Pro Tip: Selecting the correct type of ice can ensure a dough’s proper temperature and hydration.
Can one degree really make that big of a difference? Bakers strive to keep dough temperatures as consistent as possible, although this is more difficult than it may seem.
Heat is generated during the mixing process and dough absorbs the heat generated by the mixer motor as it works to develop the dough. Mathematically, if the dough coming out of the proof box is 1°F lower than the next dough it would require an additional 8°F from the oven if baked for the same amount of time as the warmer dough (or the same temperature for 15 seconds more bake for buns or 30 seconds more bake for bread).
Of course, this would be impossible for the oven to independently provide this exclusively to one dough, thus the need for consistency. During the summer months, this can become more challenging, and in many cases the ability to achieve the desired temperature is impossible.
Given these challenges, many bakeries either rent or purchase ice machines for use during the summer months. In some cases, bakeries choose to have ice delivered and simply store it onsite vs. making their own. So what's the advantage to adding ice vs. chilled water? At sea level, one pound of 32°F ice stores 144 BTUs more cooling energy compared to one pound of 32°F water. This means that if you converted 50% of your chilled water to ice, you would get additional cooling capacity.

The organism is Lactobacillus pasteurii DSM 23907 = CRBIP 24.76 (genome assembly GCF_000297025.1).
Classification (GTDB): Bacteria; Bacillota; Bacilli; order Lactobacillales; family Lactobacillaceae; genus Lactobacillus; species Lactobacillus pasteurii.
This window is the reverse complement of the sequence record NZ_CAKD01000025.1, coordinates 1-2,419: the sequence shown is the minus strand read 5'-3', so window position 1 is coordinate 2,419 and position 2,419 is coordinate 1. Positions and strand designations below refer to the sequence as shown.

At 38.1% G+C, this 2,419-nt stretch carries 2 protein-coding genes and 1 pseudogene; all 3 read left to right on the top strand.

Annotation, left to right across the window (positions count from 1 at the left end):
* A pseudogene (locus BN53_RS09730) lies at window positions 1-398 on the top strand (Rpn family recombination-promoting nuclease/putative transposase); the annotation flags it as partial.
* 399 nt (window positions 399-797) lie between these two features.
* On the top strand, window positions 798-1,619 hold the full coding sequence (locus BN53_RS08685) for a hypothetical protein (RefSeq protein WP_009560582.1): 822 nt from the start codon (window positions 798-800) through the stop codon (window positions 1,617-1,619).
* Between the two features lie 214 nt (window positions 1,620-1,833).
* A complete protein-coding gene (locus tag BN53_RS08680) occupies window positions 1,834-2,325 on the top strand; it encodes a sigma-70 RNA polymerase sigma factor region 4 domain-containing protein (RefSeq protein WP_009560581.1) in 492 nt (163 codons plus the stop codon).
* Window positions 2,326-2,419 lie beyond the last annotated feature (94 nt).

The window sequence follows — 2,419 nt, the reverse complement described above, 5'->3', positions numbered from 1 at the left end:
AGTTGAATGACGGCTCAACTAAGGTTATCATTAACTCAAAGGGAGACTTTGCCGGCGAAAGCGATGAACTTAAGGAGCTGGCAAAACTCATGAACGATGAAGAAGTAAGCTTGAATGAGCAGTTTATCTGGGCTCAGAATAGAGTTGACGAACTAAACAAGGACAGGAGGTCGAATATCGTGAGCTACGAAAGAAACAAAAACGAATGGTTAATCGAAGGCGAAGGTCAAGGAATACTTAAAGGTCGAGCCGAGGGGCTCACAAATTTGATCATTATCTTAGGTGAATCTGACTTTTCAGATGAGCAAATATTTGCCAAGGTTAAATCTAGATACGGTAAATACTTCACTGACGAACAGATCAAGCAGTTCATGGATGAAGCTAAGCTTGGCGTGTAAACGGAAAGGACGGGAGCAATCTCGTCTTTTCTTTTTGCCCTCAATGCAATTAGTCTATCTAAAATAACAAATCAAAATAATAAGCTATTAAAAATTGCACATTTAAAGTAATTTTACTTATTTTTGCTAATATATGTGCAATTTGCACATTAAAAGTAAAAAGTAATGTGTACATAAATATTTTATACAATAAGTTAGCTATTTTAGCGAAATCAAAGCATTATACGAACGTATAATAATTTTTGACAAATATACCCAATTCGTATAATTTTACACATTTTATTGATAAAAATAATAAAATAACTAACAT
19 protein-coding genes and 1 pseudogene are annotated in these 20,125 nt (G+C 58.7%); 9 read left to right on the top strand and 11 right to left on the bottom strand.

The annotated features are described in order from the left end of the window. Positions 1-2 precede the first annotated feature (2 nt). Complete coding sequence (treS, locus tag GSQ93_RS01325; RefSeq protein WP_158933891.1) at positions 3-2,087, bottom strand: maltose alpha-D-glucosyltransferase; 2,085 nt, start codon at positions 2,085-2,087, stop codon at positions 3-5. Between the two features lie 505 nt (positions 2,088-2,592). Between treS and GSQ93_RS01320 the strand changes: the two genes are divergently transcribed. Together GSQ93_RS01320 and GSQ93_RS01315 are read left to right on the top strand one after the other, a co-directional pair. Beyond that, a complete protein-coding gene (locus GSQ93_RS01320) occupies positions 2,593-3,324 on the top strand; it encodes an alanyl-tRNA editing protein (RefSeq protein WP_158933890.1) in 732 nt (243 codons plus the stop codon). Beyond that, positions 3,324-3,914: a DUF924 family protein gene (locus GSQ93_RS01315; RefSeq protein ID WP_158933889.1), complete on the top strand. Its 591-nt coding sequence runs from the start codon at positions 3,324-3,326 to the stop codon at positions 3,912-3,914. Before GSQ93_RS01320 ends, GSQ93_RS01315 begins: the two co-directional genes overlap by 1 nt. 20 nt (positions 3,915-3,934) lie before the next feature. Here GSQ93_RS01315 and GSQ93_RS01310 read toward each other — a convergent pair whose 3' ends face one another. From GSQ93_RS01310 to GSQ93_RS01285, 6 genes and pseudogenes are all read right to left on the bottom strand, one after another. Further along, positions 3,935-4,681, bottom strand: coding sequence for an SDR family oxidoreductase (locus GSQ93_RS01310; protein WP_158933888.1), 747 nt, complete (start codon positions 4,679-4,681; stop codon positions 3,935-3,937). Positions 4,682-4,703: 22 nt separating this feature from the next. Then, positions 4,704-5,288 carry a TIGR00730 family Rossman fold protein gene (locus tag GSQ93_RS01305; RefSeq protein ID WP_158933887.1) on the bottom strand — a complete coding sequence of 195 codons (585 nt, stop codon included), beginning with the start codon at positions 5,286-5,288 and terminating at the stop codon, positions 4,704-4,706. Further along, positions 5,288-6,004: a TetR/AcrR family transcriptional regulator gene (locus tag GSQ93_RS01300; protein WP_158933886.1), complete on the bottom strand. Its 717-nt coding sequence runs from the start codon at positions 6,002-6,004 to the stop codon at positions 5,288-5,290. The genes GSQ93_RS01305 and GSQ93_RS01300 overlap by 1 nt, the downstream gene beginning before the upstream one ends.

For example, assume your formula calls for 700 lbs of chilled water and that water is at 32°F. If we replaced half of that water with ice, the 350 lbs of ice would store an additional 50,400 BTUs of cooling capacity or equal to 4.2 tons of refrigeration.
The most critical component to consider when deciding to use ice is selecting the “right” type of ice. Bakers prefer flake ice or sheet ice because it is thin and will fully melt before the mixing process is complete. This is very important for the development of dough and ensures proper and even hydration.
Rowdy Brixey is founder and president of Brixey Engineering Inc.
You can connect with him on LinkedIn.